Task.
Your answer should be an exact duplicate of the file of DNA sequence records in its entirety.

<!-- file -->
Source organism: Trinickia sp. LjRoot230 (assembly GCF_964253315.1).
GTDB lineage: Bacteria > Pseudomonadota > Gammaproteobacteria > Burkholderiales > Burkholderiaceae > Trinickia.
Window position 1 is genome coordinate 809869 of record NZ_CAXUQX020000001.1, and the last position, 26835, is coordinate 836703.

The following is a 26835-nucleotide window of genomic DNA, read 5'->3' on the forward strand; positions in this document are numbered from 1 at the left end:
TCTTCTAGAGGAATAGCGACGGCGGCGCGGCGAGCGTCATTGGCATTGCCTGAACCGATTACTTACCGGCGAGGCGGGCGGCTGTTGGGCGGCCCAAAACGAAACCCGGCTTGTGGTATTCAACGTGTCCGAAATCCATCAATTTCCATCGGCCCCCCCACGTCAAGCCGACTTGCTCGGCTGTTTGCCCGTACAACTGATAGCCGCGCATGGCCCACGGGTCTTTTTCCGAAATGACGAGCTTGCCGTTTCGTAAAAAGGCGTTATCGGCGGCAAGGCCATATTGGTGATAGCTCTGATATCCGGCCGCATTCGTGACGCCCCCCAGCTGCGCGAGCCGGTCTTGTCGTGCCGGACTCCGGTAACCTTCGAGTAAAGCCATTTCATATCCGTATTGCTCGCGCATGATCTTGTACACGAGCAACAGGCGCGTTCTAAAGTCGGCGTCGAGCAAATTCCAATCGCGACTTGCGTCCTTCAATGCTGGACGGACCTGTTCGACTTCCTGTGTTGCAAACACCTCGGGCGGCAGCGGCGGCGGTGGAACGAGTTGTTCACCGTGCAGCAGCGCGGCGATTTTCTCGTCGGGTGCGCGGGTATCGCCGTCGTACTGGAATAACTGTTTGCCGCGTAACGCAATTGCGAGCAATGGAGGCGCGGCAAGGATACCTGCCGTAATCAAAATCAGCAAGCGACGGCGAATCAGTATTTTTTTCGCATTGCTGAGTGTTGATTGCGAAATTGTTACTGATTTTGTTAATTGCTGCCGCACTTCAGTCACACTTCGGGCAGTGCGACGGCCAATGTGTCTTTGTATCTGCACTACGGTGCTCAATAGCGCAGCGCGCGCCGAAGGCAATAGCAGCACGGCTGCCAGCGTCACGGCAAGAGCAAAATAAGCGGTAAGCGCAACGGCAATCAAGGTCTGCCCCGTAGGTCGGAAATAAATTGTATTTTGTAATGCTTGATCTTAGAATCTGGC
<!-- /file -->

Source organism: Trinickia sp. LjRoot230 (assembly GCF_964253315.1).
GTDB lineage: Bacteria > Pseudomonadota > Gammaproteobacteria > Burkholderiales > Burkholderiaceae > Trinickia.
Window position 1 is genome coordinate 809869 of record NZ_CAXUQX020000001.1, and the last position, 26835, is coordinate 836703.

The following is a 26835-nucleotide window of genomic DNA, read 5'->3' on the forward strand; positions in this document are numbered from 1 at the left end:
TCTTCTAGAGGAATAGCGACGGCGGCGCGGCGAGCGTCATTGGCATTGCCTGAACCGATTACTTACCGGCGAGGCGGGCGGCTGTTGGGCGGCCCAAAACGAAACCCGGCTTGTGGTATTCAACGTGTCCGAAATCCATCAATTTCCATCGGCCCCCCCACGTCAAGCCGACTTGCTCGGCTGTTTGCCCGTACAACTGATAGCCGCGCATGGCCCACGGGTCTTTTTCCGAAATGACGAGCTTGCCGTTTCGTAAAAAGGCGTTATCGGCGGCAAGGCCATATTGGTGATAGCTCTGATATCCGGCCGCATTCGTGACGCCCCCCAGCTGCGCGAGCCGGTCTTGTCGTGCCGGACTCCGGTAACCTTCGAGTAAAGCCATTTCATATCCGTATTGCTCGCGCATGATCTTGTACACGAGCAACAGGCGCGTTCTAAAGTCGGCGTCGAGCAAATTCCAATCGCGACTTGCGTCCTTCAATGCTGGACGGACCTGTTCGACTTCCTGTGTTGCAAACACCTCGGGCGGCAGCGGCGGCGGTGGAACGAGTTGTTCACCGTGCAGCAGCGCGGCGATTTTCTCGTCGGGTGCGCGGGTATCGCCGTCGTACTGGAATAACTGTTTGCCGCGTAACGCAATTGCGAGCAATGGAGGCGCGGCAAGGATACCTGCCGTAATCAAAATCAGCAAGCGACGGCGAATCAGTATTTTTTTCGCATTGCTGAGTGTTGATTGCGAAATTGTTACTGATTTTGTTAATTGCTGCCGCACTTCAGTCACACTTCGGGCAGTGCGACGGCCAATGTGTCTTTGTATCTGCACTACGGTGCTCAATAGCGCAGCGCGCGCCGAAGGCAATAGCAGCACGGCTGCCAGCGTCACGGCAAGAGCAAAATAAGCGGTAAGCGCAACGGCAATCAAGGTCTGCCCCGTAGGTCGGAAATAAATTGTATTTTGTAATGCTTGATCTTAGAATCTGGC